What does youthful skin look like?
The answer is more intuitive than we might imagine, and it goes far beyond the presence of sagging skin and wrinkles. Our perception of skin age is also highly influenced by its texture — there’s a reason that we might see scars, lines, or irregular bumps, and connect them with questions of skin health and age. And though this effect varies geographically and across skin color and gender, the general trend is the same. Our image of healthy, youthful-looking skin, that image excludes the lines, lumps, dips, and dots that tend to come with natural collagen and elastin loss, and prolonged exposure to light and pollution.
Texture is the first among the 3 Ts of facial anti-aging: Texture, Tone, and Tightness.
The relationship between skin texture and perception of age and health is extremely relevant for medical aesthetics professionals. The desire to look as young as they feel is among the top 3 reasons why patients seek out aesthetic treatments. Skin tone and texture is a key concern for 71% of the population, according to a consumer survey by the American Society for Dermatologic Surgery, and problems related to uneven texture and tone are among the most common causes for visits to aesthetics clinics. Some especially hard-to-treat conditions, such as rosacea or acne scarring, can be devastating for patient quality of life.
Scar reduction is a highly sought-after treatment, in large part due to the noticeable nature of this condition. Acne scars in particular are difficult textural irregularities to cover up with makeup or clothing. They often occur alongside discoloration in highly visible facial areas like the cheeks and forehead. Combined, these characteristics of scars can have the effect of immediately aging a person’s appearance, causing them to be perceived as unhealthy or unhygienic, especially given the stigma associated with acne among young adults.
In many cases, these scars can be the only strong sign of skin aging for young adults who would otherwise have youthful looking skin; this dissonance between the presence of visible textural irregularities and the absence of wrinkles and aging spots can contribute to a strong sense of anxiety around their physical appearance.
According to one 2015 study of acne scar patients, acne scars have a significant negative effect on the quality of life of young adults. Among study subjects, 36% were self-conscious of their acne scars, 24% felt that their acne scars affected their social activities, and 26% of them were willing to trade one year off their life to have scar-free skin. Because of the tremendous impact of acne scarring on patient quality of life, it’s no surprise that demand for scar reduction treatments continues to grow.
Aesthetics patients are also interested in treatment for another form of scarring: stretch marks. Stretch marks are an incredibly common form of skin scarring, affecting 90% of pregnant women, 70% of adolescent females, and 40% of adolescent males. Despite their ubiquity, stretch marks are a daily source of immense anxiety and insecurity.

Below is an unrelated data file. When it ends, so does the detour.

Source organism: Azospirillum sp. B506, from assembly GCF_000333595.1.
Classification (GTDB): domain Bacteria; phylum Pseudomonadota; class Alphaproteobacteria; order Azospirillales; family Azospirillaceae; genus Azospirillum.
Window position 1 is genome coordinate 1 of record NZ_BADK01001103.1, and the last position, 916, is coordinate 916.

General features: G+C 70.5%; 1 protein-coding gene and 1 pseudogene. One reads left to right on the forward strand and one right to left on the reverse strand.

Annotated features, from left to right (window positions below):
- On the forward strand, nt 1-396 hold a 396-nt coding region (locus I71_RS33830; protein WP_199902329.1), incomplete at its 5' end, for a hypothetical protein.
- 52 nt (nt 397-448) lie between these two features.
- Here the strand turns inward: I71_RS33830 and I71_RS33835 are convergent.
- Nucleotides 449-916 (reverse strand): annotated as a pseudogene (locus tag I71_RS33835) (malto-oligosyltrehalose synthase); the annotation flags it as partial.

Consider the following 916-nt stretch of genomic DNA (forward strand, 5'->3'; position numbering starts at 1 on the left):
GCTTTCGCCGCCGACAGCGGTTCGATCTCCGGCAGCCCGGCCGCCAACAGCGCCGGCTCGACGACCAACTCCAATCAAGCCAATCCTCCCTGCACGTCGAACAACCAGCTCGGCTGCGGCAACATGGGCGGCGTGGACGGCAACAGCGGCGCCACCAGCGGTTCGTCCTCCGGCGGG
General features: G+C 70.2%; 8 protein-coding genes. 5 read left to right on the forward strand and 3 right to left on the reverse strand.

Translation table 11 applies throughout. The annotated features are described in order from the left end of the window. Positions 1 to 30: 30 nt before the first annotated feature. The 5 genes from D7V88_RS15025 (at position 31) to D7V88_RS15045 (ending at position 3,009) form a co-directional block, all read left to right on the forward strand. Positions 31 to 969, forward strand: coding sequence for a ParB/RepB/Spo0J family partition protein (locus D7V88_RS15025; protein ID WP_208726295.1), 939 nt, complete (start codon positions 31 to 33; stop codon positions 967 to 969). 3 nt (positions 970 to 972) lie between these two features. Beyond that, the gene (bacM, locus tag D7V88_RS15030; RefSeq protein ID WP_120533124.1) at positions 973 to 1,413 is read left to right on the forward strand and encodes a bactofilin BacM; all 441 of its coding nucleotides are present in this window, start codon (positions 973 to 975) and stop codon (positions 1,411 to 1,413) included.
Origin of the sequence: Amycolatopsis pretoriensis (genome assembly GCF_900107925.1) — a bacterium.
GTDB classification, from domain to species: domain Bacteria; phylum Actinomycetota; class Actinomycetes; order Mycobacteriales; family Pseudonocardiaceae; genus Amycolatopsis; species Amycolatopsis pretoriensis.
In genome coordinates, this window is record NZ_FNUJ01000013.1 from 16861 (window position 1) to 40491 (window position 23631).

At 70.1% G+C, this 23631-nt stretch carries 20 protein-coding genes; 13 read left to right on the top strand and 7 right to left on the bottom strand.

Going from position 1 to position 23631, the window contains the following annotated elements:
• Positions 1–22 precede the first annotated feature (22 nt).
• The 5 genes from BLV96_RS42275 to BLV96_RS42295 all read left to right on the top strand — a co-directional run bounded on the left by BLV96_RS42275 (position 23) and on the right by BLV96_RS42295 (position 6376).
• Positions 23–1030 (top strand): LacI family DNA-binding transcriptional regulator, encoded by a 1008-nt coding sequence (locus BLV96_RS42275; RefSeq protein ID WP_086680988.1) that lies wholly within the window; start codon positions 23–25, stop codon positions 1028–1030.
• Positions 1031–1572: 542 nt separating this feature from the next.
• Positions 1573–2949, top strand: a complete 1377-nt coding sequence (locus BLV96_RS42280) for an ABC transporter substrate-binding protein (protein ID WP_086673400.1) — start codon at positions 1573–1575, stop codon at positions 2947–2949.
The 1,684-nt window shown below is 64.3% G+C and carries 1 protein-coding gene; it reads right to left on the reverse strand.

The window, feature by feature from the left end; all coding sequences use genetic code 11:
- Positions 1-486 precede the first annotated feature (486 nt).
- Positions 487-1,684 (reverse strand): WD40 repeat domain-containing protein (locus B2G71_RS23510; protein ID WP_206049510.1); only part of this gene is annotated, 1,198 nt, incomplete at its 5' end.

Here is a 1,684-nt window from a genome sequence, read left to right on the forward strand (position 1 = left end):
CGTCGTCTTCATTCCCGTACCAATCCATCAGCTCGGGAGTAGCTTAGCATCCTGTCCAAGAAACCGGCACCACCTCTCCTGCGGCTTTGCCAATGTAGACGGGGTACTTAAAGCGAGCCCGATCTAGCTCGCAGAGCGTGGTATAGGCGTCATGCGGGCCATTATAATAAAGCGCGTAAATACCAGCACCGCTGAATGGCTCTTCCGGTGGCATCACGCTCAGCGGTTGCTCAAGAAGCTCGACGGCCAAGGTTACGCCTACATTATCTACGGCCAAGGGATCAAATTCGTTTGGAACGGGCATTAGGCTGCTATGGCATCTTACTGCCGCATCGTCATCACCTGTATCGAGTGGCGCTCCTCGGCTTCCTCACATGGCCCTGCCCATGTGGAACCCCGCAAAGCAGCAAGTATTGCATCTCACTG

According to a 2011 study of 500 women aged 18-34 conducted by Wakefield Research, 74% of women feel self-conscious about scars and stretch marks, and 69% of women with stretch marks are eager to get rid of them. In that same study, 74% of subjects indicated that they consider hiding their stretch marks when picking out clothing, and 20% of subjects (one in five) reported avoiding intimacy due to concerns about their appearance related to scars and marks.
Along with scarring, rosacea — and its accompanying bumps, redness, and irritation — presents another persistent problem for aesthetics consumers.
Studies of rosacea patients show that 75% of subjects suffering from the condition report lowered self-esteem, 70% report embarrassment, 69% report frustration, and over 50% report feeling “robbed of pleasure or happiness,” all associated with their rosacea symptoms. One 2016 study saw that subjects with severe rosacea were nearly twice as likely to suffer from anxiety or depression than those without rosacea.
What can medical aesthetics professionals do to respond to high patient demand for textural improvement treatments?
Skin resurfacing treatments are proven to address these mild to severe textural issues. With the right device, the right skin resurfacing treatment can make a world of difference for patients suffering from these conditions. But many traditional skin resurfacing devices can cause more damage than they’re worth by putting patients through uncomfortable procedures with lengthy downtimes.
Patients are more inclined to try non-invasive, low-stress aesthetics solutions, compared to more intensive or expensive treatments with long recovery times. Versatile and comfortable skin resurfacing devices with low downtimes are the key to delivering these high-quality, high-satisfaction, in-demand treatments to improve skin texture for overall facial anti-aging.
Anti-aging is a key pillar of aesthetic medicine. Get the information you need to push your practice even further! Stay tuned for the upcoming second installment in this series on the 3 Ts of facial anti-aging: Texture, Tone, and Tightness.